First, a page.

Dead Dragon

The exhausted serial killer.

WHEN I STARTED my first stint at Seattle Weekly, 24 years ago this week, our cover piece was Steven Winn's "Ted Bundy: The Whole Story," which became the first Bundy book. Today it is clear: Ted—followed by his alarmingly profuse local successors—was the Northwest's most enduring export. He inspired Thomas Harris, Hannibal Lecter's creator, and spawned the serial killer as our central pop hero. In a fantasy culture devoted to sex and death scenarios, the psycho is our main man—more ruthless than a gangster or CEO, the reductio ad absurdum of Kael's ultimate cinematic formula: "Kiss Kiss Bang Bang."

Yet infinite evil has its limits as a pop phenom. Red Dragon should boost Hannibal's career earnings to $1 billion, but despite some upbeat reviews, he has palpably peaked. The backlash began with the third book and movie, Hannibal. People hated the ending, even though it was medically plausible and depicted Jeff Dahmer's actual fantasy of a date with a zombie (the conscious victim's brain is used as entr饩. Lecter's lapse into black comedy and the movie's wandering story lines incited a chorus of bad buzz.

Red Dragon, the first Lecter tale, is a sharper story. Even so, Lecter's days are numbered. Anthony Hopkins is as sick of the character as anyone else. Harris may write another Lecter screenplay, but to do so would be cannibalizing his own oeuvre. The gory 2002 movie Ted Bundy, now on DVD, occupies a far lower niche than the 1986 Mark Harmon TV movie. Ted's dead, man. And the psycho killer in general has reverted to clich鮠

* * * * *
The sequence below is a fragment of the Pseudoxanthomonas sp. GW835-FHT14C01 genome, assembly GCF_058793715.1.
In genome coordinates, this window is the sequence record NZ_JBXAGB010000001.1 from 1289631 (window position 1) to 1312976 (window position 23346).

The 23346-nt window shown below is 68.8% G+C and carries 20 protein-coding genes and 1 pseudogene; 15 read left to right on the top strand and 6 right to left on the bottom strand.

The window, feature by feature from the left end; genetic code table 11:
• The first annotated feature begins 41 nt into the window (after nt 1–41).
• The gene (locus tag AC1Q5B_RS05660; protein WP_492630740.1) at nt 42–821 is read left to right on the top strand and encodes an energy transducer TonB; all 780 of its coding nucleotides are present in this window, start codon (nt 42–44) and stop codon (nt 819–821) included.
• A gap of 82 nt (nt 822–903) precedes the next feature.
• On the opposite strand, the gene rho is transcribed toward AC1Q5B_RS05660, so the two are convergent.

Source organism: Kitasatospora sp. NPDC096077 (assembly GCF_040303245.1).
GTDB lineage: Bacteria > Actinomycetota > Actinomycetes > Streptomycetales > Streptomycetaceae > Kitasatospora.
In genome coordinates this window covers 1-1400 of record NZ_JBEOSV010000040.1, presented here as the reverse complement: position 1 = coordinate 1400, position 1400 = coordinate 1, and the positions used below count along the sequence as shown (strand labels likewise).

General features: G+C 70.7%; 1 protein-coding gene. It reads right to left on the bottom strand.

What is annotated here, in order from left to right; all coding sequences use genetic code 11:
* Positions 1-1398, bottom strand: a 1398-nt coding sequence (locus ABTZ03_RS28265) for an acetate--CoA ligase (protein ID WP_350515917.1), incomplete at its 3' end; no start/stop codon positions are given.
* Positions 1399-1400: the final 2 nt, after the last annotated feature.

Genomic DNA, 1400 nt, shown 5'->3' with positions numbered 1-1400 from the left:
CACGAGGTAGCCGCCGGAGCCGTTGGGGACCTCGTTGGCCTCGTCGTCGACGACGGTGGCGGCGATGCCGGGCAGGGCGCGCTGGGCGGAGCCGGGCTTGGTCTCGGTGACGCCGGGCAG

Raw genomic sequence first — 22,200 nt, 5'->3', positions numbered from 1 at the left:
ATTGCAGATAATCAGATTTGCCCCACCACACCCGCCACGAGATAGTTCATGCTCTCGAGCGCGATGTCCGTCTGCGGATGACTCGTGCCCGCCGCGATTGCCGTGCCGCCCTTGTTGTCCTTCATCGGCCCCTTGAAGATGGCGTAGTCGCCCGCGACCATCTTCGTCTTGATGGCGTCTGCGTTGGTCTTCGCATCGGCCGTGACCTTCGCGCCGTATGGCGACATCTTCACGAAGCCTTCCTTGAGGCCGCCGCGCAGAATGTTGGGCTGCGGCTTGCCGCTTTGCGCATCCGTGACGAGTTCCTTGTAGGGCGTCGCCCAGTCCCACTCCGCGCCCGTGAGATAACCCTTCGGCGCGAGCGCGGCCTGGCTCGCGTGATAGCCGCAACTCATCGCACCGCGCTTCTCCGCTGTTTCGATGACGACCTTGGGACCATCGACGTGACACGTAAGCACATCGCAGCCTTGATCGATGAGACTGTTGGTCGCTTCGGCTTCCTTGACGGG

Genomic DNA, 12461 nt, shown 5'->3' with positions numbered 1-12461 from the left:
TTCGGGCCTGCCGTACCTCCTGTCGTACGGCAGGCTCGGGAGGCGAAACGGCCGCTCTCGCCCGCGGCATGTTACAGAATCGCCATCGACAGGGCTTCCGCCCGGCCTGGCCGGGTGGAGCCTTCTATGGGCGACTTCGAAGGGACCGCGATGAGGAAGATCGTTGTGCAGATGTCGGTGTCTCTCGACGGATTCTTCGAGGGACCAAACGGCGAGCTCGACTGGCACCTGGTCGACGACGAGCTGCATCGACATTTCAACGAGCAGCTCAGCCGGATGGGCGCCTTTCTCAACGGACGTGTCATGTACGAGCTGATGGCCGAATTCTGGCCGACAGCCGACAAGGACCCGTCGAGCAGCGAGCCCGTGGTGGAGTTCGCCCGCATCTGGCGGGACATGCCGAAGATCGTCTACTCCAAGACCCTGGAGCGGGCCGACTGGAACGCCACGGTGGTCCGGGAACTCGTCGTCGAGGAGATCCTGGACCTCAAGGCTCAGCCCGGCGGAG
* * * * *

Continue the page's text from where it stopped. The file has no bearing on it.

Overexposure is fatal for such characters, because they're essentially empty and need the cover of darkness. These guys aren't evil geniuses, just evil. Ted kept talking to journalists hoping for a clue about what he called "the Entity" that made him kill. He had no idea. The Entity had no ideas, only a highly bizarre secret ritual. Each time Ted enacted it, the shabby nothingness of his little drama made him feel even worse. Ultimately, a dramatic character needs a real motive. Ted never had one. When Harris revealed Lecter's motive in Hannibal (a tough youth, boo-hoo), he revealed him to be a hollow fraud.

In 1978, when Ted's biographer and I taught at the Tacoma school Ted had attended, a student wrote an essay about him: "He was our baby-sitter. He was not a very nice baby-sitter. He would play games and scare us and then say they were just games." But the games had no human meaning. Sorry, Ted and Hannibal. As archetypes, your game is played.

tappelo@seattleweekly.com

 
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